Renewable energy to account for 42% of power generation in Morocco by 2020

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Renewable energy to account for 42% of power generation in Morocco by 2020

Greentech Lead Africa: Renewable energy is expected to
account for 42 percent of power generation in Morocco by 2020.

Surging demand and a strong need to reduce dependency
from expensive coal and oil imports, have motivated the recent development of the
renewable energy sector.

The Moroccan electricity market has been growing steadily at nearly 6-8 percent
annually in the last ten years. This trend is expected to continue at about 5-7
percent for the next ten years, following GDP growth forecasts of 5.5 percent.

The country has embarked on an ambitious electricity generation capacity-build
program to raise installed capacity from 6,350 MW in 2010 to 14,500 MW by 2020,
as electricity consumption is expected to almost double in the corresponding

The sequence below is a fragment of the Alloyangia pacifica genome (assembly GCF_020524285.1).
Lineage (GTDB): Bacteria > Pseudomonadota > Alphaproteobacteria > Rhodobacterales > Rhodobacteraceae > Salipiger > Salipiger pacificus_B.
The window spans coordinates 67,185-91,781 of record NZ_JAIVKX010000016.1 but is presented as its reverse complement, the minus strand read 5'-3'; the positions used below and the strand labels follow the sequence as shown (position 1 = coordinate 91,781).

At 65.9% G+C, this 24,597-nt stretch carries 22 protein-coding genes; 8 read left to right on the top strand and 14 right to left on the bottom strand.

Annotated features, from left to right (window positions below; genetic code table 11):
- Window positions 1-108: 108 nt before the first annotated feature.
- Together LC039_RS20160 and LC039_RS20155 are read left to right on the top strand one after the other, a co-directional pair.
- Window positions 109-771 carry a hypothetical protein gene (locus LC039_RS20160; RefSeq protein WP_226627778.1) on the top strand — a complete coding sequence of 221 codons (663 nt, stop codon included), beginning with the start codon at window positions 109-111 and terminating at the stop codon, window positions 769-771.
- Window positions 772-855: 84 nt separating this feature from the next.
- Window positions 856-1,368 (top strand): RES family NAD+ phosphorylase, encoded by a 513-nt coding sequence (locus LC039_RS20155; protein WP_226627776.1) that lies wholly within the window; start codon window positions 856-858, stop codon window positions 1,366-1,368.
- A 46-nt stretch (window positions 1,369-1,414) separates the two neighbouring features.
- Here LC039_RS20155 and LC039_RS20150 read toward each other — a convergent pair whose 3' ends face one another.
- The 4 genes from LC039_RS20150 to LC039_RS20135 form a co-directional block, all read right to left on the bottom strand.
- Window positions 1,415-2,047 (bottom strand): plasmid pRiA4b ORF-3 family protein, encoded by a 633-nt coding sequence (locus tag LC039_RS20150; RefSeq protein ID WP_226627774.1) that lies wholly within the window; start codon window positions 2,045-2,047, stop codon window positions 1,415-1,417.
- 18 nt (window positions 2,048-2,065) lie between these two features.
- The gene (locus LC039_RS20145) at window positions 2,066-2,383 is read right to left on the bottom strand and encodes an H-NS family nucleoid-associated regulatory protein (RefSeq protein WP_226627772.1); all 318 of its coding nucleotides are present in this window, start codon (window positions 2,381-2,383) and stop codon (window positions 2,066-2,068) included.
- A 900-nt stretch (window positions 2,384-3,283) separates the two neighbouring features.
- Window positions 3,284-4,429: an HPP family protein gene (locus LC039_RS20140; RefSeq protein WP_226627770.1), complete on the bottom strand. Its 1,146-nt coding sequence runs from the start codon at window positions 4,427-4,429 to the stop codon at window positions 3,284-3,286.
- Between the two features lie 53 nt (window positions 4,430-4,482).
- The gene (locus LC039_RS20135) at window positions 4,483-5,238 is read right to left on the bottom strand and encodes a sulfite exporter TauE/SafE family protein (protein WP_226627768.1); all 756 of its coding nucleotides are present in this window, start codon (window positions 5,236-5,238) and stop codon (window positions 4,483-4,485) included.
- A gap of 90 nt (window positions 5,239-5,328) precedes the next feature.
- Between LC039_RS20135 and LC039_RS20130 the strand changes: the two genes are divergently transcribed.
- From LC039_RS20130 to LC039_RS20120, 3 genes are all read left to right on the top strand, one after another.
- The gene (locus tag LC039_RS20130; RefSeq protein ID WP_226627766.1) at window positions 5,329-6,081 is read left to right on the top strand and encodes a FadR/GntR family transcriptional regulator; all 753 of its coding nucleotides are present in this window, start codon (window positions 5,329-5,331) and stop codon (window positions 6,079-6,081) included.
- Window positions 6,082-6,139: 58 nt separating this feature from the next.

period.

Investments will reach an estimated MAD 138 billion in new generation
infrastructure (2012-2020) and MAD 21.3 billion in network expansion
(2011-2015). Renewable energy should account for 18 percent of power generation
by 2012 and 42 percent by 2020.

“In an attempt to develop all energy resources available in the country, and to
reduce its dependence on imported coal, the Moroccan government has decided to
launch an ambitious wind and solar power program. This renewable energy program
aims to build 4,000 MW of additional capacity by 2020,” said Frost &
Sullivan’s Energy and Power Systems Research Analyst Celine Paton.

The Moroccan electricity market is developing rapidly, with substantial
investments planned in the next ten years, in order to follow steady demand
growth and eventually meet the export potential of green power to Europe, in
line with Article 9 of the E.U.


While the government’s plans are ambitious, it has struggled to meet targets in
the past. For instance, the reserve margin decreased to worrying levels in 2007
and 2008, due to significant delays in completing new generation facilities.
The commissioning of new facilities in 2009 and 2010, combined with an
expansion of the transit capacity between Morocco and Spain (inducing an
increase of electricity imports from Spain), has helped resolve the issue.

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